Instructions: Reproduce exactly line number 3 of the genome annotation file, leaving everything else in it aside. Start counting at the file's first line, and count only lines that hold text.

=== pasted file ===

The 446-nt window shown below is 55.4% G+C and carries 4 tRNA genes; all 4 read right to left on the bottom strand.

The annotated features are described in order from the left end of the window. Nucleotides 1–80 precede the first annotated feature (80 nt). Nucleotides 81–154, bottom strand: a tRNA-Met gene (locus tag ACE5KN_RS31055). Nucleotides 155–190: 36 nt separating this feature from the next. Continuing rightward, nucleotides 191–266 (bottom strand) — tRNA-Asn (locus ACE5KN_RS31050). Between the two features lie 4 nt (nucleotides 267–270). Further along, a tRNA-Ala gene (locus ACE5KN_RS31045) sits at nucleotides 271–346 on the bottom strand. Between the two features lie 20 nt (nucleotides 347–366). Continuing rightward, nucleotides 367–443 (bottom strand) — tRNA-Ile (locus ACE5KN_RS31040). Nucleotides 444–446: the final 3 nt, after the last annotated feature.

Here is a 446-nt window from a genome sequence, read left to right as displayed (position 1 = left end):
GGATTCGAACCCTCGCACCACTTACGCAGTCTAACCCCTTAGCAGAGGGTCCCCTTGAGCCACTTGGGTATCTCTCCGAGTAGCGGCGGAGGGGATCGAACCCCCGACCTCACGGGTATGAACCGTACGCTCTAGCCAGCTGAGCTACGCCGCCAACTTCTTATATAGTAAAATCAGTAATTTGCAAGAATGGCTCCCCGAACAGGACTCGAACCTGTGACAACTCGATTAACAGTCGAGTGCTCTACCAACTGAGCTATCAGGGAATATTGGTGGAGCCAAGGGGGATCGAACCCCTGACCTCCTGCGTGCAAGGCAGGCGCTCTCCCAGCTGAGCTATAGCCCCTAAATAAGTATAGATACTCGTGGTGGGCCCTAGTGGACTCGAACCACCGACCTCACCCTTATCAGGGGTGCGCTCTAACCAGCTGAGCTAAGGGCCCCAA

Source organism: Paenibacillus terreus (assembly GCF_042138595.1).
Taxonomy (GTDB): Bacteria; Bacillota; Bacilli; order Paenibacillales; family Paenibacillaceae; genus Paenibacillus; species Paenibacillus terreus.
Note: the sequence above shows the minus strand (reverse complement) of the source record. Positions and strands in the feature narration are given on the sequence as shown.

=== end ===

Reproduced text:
Here is a 446-nt window from a genome sequence, read left to right as displayed (position 1 = left end):